Swedish PM launches inquiry into country's handling of the pandemic

Swedish PM launches inquiry into his country’s decision to avoid a coronavirus lockdown as country sees highest per capita death rate in the world

  •  weden will launch an inquiry into the country’s handling of the pandemic 
  • The country had 5.59 deaths for every million people on a rolling seven day average in the week to May 29
  • Sweden shunned lockdown, keeping most schools, restaurants and shops open 
  • Here’s how to help people impacted by Covid-19

Sweden will launch an inquiry into the country’s handling of the pandemic before the summer.

Prime Minister Stefan Lofven made the announcement in a newspaper interview on Monday, amid growing criticism over nursing home deaths and the lack of testing.

Lofven, whose Social Democrats rule in coalition with the Greens but also depend on backing from two centre-right parties, had previously said a commission would be appointed once the crisis was over but was under pressure to act sooner.

As of Monday, Sweden has recorded 37,814 cases of coronavirus. Eight more people died from the virus overnight bringing the total death toll to 4403.

As of Monday, Sweden has recorded 37,814 cases of coronavirus

Eight more people died from the virus overnight bringing the total death toll to 4403

Sweden will launch an inquiry into the country’s handling of the pandemic before the summer

‘We need to take an overall approach to see how it has worked at national, regional and local levels,’ Lofven told Swedish daily Aftonbladet in an interview. 

‘We will make a decision for a commission before the summer,’ he said.

Sweden has taken a more liberal approach to combating the virus than its neighbours and has left most schools, restaurants and businesses open, relying on voluntary measures focused on good hygiene and social distancing to stem the outbreak.

The country, which refused to impose a lockdown, has seen the death rate per capita than any country in the world over the past seven days. 

Swedish Prime Minister Stefan Lofven made the announcement in a newspaper interview on Monday, amid growing criticism over nursing home deaths and the lack of testing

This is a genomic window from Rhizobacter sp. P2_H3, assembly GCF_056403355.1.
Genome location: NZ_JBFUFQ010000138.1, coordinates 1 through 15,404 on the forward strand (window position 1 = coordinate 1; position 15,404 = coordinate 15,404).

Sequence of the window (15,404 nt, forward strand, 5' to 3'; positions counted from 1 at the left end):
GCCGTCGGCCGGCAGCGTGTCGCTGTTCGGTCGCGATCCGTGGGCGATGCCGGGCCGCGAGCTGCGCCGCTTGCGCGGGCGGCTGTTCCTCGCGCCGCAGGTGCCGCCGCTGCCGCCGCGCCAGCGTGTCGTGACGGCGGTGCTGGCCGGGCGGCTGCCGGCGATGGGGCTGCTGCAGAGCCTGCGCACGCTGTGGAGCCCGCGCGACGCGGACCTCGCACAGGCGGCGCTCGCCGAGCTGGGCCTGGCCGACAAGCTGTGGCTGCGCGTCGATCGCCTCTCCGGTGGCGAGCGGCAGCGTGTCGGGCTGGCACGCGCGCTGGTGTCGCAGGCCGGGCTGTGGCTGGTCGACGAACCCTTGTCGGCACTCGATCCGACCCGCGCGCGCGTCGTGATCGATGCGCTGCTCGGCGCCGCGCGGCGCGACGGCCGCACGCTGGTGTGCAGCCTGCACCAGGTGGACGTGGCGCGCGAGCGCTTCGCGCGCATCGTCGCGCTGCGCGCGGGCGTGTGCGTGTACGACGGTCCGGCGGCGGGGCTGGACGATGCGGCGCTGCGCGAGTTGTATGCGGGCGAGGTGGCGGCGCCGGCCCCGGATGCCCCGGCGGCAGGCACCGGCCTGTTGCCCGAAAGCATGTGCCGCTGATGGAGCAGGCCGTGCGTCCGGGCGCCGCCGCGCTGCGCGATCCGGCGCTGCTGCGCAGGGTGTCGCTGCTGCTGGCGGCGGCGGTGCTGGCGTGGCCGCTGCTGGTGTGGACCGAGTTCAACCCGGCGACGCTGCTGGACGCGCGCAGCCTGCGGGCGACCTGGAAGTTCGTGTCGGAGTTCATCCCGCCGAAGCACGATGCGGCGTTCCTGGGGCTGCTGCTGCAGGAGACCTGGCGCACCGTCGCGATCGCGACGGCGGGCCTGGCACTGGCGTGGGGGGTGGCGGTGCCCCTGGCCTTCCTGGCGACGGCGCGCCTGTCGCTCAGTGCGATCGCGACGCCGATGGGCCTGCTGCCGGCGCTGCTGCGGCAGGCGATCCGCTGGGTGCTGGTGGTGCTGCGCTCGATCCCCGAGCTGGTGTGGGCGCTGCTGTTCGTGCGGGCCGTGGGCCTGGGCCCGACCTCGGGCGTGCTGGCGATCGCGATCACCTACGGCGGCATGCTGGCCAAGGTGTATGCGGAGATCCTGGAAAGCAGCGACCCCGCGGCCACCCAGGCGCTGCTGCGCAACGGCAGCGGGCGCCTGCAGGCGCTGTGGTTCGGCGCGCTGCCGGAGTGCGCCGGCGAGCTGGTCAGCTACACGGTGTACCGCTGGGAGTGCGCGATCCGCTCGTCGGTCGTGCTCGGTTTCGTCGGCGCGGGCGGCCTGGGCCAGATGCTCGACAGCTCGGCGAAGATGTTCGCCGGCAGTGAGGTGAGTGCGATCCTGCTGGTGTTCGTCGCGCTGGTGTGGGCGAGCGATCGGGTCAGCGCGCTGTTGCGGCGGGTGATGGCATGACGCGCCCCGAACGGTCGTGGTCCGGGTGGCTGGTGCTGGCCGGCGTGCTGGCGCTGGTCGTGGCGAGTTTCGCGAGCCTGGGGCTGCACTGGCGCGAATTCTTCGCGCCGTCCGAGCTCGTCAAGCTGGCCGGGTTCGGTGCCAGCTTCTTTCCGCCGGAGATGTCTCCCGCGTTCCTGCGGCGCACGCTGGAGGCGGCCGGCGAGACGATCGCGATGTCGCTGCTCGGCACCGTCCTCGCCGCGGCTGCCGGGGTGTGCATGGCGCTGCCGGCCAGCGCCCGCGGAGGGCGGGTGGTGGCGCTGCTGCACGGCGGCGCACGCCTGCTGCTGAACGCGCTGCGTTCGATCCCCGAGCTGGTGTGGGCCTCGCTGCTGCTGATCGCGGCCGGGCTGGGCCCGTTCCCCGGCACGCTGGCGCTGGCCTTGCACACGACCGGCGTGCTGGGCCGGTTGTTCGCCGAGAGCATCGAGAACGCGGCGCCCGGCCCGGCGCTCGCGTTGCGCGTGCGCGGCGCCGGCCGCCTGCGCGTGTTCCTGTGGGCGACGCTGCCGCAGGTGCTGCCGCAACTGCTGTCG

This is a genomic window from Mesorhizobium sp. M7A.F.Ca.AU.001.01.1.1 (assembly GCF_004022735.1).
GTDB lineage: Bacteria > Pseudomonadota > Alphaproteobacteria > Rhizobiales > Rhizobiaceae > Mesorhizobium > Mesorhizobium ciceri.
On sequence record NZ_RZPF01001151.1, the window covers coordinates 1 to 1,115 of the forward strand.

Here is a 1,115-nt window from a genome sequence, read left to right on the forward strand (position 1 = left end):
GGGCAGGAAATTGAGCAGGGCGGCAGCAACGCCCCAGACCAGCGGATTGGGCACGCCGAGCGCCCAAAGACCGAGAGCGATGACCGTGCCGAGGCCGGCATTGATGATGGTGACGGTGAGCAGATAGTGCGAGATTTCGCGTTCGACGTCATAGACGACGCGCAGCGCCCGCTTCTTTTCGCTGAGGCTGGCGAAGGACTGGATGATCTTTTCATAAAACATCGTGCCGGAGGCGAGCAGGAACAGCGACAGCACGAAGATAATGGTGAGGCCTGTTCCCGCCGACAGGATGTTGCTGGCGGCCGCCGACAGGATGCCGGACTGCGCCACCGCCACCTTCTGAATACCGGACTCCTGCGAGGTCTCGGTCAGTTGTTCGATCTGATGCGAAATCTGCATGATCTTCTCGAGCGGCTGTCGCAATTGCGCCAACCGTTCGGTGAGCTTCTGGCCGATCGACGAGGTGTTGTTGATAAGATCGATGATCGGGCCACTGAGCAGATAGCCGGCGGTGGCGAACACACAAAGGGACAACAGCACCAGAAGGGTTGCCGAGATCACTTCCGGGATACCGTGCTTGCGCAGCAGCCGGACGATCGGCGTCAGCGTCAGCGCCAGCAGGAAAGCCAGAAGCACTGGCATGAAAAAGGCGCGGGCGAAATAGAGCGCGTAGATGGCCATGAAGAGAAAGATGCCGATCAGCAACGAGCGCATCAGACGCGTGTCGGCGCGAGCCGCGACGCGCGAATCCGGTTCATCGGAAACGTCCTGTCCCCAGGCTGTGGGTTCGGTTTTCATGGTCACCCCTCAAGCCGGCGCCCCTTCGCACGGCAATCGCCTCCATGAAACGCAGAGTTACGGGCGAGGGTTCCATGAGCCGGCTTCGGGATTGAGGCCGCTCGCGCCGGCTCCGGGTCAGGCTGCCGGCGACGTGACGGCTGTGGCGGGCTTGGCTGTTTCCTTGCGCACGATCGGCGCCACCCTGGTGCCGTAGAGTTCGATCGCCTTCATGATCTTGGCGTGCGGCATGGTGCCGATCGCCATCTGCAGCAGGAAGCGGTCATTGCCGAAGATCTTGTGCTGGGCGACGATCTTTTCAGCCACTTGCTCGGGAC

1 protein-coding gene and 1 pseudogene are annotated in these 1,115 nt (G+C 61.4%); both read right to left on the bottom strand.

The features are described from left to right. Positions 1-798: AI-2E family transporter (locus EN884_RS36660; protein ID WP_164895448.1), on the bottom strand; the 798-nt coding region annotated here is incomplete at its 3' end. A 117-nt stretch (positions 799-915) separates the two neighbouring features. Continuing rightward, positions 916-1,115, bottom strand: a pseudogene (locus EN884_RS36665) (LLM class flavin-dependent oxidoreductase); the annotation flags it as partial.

The country, which refused to impose a lockdown, has seen 5.59 deaths for every million people per day on a rolling seven-day average in the week to May 29.

That rate is an astonishing 11 times higher than the world average of 0.49 deaths for every million people over the same period.

More than 4,000 people in Sweden, roughly half of them nursing home residents, have died in the pandemic, a per capita rate many times higher than in other Nordic countries, all of which imposed tighter restrictions.

Screens between the tables protect customers sitting outside at a restaurant in central Stockholm on Saturday, May 30

People enjoy the sunny weather in Tantolunden park in Stockholm on May 30

While the mortality rate over the course of the outbreak has been lower than in some countries that opted for hard lockdowns, such as Italy and Britain, Sweden had the highest number of COVID-19 deaths in Europe relative to the size of the population through parts of May.

Testing for the disease has also run well below the level in other Nordic countries, reaching only a third of the government’s target of 100,000 tests per week, sparking criticism from opposition parties on both the right and left. 

Testing for the disease has also run well below the level in other Nordic countries, reaching only a third of the government’s target of 100,000 tests per week, sparking criticism from opposition parties on both the right and left. 

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